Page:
When working with couples in therapy, I’m sometimes struck by how reactive people can be to each other’s anger. Some couples find it virtually impossible to allow each other to be angry. Soon, both people are so busy defending themselves that nobody is able to listen to what is being said.
I’m sure we’ve all experienced something like this in our own relationships. Unless we happened to have had excellent relationship role models, many of us get stuck in unhelpful and frustrating patterns where we attack and defend, but seldom really communicate.
What is so threatening about angry feelings? Why do we feel we must defend ourselves when someone is angry, rather than simply acknowledging that person’s feelings and trying to understand what went wrong?
I think many of us are afraid of anger because there are so few places in today’s world where it can be safely expressed. We can’t be angry at work, school, in a plane, on a train, or in any public gathering place. We punish and discourage healthy expressions of anger in order to avoid embarrassment and because of our collective anxieties about violence. We actively avoid confrontation, and many of us are only comfortable communicating angry feelings through indirect, passive-aggressive means – something made much easier by social media. With anger being such a taboo, how can we reasonably expect to know how to tolerate it in our relationships?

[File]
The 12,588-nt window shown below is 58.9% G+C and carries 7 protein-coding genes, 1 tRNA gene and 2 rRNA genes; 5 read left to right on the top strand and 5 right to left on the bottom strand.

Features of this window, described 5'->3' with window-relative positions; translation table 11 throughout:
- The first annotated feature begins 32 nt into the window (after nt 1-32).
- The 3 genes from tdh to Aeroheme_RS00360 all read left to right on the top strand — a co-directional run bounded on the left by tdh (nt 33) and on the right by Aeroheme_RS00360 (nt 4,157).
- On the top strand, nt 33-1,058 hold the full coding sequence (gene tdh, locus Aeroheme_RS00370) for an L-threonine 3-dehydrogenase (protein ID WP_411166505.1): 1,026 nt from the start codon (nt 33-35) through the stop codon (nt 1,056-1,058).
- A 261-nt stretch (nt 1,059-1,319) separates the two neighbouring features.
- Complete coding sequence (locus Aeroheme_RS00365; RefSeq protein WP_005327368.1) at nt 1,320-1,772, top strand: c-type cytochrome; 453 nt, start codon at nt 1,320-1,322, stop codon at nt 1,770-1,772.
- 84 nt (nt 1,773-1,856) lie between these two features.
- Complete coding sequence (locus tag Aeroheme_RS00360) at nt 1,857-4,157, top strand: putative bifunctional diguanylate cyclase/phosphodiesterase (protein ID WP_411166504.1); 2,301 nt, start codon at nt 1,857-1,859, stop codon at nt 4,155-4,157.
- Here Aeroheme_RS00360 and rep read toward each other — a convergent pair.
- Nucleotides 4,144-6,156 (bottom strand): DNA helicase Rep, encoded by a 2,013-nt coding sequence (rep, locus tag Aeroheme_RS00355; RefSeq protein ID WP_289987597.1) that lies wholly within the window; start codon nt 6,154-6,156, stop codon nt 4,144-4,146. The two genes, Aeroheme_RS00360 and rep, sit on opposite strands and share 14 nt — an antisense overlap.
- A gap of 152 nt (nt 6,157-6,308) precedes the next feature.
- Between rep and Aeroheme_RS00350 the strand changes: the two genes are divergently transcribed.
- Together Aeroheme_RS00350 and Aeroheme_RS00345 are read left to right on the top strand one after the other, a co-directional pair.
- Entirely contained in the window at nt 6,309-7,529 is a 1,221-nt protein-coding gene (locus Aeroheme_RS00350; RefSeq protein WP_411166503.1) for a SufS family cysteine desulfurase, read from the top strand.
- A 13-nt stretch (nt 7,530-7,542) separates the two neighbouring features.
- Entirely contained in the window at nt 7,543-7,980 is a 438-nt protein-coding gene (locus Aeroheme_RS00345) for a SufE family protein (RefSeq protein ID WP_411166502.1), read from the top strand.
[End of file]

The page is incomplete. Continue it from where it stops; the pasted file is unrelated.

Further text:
Whether or not we like it, we’re stuck with anger. It’s hard-wired into us. Even if we could banish anger from the human genome, would we want to? Anger tells us what we care about. It’s nature’s way of motivating us to take action.
Anger inevitably shows up in our most important relationships because that’s where we often have the most at stake. When we learn to stop treating anger as a problem and instead treat it as an important and valuable sign that we have some skin in the game, it becomes easier to accept both our own angry feelings and the angry feelings of our partner. Anger is basically a way of saying, “I care.” That doesn’t mean we should give ourselves permission to be cruel or destructive. Anger can be expressed in healthy and productive ways that actually bring people closer rather than driving them apart.
The next time you and your partner have a disagreement, try acknowledging your partner’s anger instead of going straight to the defensive. Maybe say something like, “I hear that you’re angry about…. I’m angry, too.” The simple act of acknowledging and accepting anger can go a long way toward helping you both to really communicate.
To read more about how to communicate effectively when angry, see this article, posted by Dr. Ettensohn on Examiner.com
Sometimes you have to get angry to get things done.”
– Ang Lee